When you walk through the arches leading from Residenzplatz into Domplatz, it's easy to see why Max Reinhardt chose it in August of 1920 as the setting for what has become the annual summer production of Hugo von Hofmannsthal's Jedermann (Everyman). The plaza is one of Salzburg's most beautiful urban set pieces. In the center rises the Virgin's Column, and at one side is the cathedral, considered to be the first early Italian baroque building north
of the Alps. Its facade is of marble, its towers reach 250 feet into the air, and it holds 10,000 people. There has been a cathedral on this spot since the 8th century, but the present structure dates from the 17th century. The cathedral honors the patron saint of Salzburg, St. Rupert, who founded Nonnberg Abbey around 700, and also the Irish St. Virgil, the founder of the first cathedral consecrated in 774, whose relics lie buried beneath the altar. Archbishop Wolf-Dietrich took advantage of the old Romanesque-Gothic cathedral's destruction by fire in 1598 to demolish the remains and make plans for a huge new structure facing onto the Residenzplatz to reaffirm Salzburg's commitment to the Catholic cause. His successor, Markus Sittikus, and the new court architect, Santino Solari, started the present cathedral in 1614; it was consecrated with great ceremony in 1628 during the Thirty Years' War. The church's simple sepia-and-white interior, a peaceful counterpoint to the usual baroque splendor, dates from a later renovation. To see remains of the old cathedral, go down the steps from the left-side aisle into the crypt where the archbishops from 1600 on are buried. Mozart's parents, Leopold and Anna-Maria, were married here in 1747. Mozart was christened, the day after he was born, at the 14th-century font here, and he later served as organist from 1779 to 1781. Some of his compositions, such as the Coronation Mass, were written for the cathedral. On Sunday and all Catholic holidays, mass is sung at 10 am —the most glorious time to experience the cathedral's full splendor. This is the only house of worship in the world with five independent fixed organs, which are sometimes played together during special church-music concerts. Many of the church's treasures are in a special museum on the premises, entry to which now offers visitors access to the corridors that once only the Archbishops walked, linking the five historic landmarks overlooking the Domplatz.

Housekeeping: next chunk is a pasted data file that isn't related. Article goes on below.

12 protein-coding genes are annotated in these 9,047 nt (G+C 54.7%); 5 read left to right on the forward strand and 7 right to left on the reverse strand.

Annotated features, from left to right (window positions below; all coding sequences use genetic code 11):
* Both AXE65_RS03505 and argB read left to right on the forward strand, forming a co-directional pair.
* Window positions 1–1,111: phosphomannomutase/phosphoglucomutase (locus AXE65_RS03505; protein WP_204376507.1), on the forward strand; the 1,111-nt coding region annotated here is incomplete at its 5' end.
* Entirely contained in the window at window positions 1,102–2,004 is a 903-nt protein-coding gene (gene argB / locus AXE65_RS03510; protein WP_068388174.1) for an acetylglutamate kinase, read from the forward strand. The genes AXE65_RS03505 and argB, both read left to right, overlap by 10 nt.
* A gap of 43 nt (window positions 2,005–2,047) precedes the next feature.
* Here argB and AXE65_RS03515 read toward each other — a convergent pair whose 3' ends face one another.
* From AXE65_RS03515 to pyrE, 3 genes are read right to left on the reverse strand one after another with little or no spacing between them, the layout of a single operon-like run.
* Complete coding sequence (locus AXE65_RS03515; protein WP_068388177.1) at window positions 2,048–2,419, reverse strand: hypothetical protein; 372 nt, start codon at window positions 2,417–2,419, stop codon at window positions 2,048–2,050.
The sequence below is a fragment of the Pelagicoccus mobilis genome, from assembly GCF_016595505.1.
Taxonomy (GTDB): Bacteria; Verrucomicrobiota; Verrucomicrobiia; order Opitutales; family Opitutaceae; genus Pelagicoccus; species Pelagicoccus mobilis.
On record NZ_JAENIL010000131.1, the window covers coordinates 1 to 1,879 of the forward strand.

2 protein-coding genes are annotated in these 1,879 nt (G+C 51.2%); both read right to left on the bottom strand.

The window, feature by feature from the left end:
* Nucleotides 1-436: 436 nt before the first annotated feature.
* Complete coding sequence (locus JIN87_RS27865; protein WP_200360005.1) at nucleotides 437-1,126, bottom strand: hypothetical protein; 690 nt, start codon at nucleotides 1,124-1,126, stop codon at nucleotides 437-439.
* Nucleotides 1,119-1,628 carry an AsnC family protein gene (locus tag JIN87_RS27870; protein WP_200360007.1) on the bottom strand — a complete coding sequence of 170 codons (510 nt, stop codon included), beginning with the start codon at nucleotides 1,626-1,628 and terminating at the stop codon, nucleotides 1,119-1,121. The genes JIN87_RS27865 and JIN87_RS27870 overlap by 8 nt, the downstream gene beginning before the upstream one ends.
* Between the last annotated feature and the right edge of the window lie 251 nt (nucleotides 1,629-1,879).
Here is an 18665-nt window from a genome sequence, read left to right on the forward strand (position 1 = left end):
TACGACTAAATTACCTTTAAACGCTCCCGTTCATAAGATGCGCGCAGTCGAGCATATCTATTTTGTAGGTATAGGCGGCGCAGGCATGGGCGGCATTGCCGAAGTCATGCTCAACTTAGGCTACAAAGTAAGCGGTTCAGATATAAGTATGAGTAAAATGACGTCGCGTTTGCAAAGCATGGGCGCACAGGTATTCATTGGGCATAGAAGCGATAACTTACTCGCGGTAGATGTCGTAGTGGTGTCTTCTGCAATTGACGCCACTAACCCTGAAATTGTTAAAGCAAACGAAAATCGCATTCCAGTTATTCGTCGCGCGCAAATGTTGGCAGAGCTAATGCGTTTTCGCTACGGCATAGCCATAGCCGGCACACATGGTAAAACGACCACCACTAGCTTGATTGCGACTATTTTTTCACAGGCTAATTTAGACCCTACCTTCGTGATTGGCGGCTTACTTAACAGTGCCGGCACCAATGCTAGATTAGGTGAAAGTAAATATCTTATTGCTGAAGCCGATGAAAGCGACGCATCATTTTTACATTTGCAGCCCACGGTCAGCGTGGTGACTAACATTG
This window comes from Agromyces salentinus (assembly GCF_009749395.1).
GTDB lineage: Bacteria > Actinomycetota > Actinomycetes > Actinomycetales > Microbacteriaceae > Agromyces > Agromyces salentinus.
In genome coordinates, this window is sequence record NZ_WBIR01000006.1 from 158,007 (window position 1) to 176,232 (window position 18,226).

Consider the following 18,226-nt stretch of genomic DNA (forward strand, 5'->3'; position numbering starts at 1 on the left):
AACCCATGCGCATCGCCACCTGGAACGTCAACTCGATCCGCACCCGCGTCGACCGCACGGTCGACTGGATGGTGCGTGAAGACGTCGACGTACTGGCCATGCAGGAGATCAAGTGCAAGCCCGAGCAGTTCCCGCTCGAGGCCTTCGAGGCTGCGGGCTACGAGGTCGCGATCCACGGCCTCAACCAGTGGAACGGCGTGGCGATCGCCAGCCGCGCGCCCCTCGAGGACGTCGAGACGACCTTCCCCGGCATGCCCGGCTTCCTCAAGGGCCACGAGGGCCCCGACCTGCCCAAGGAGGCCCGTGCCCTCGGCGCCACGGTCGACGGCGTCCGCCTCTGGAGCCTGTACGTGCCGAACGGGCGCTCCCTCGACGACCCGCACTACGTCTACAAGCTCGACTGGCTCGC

Jun 8, 2004
Salzburg was intended to become the "Rome of the North". In this church, you can see that they certainly made a gallant effort. The inside is truly beautiful and the outside courtyard gives much room for taking photos. If you get lucky, you might be there when a singing group is performing. We happened to be there when a group from our home state was there--quite a coincidence. Do visit this Salzburg sight.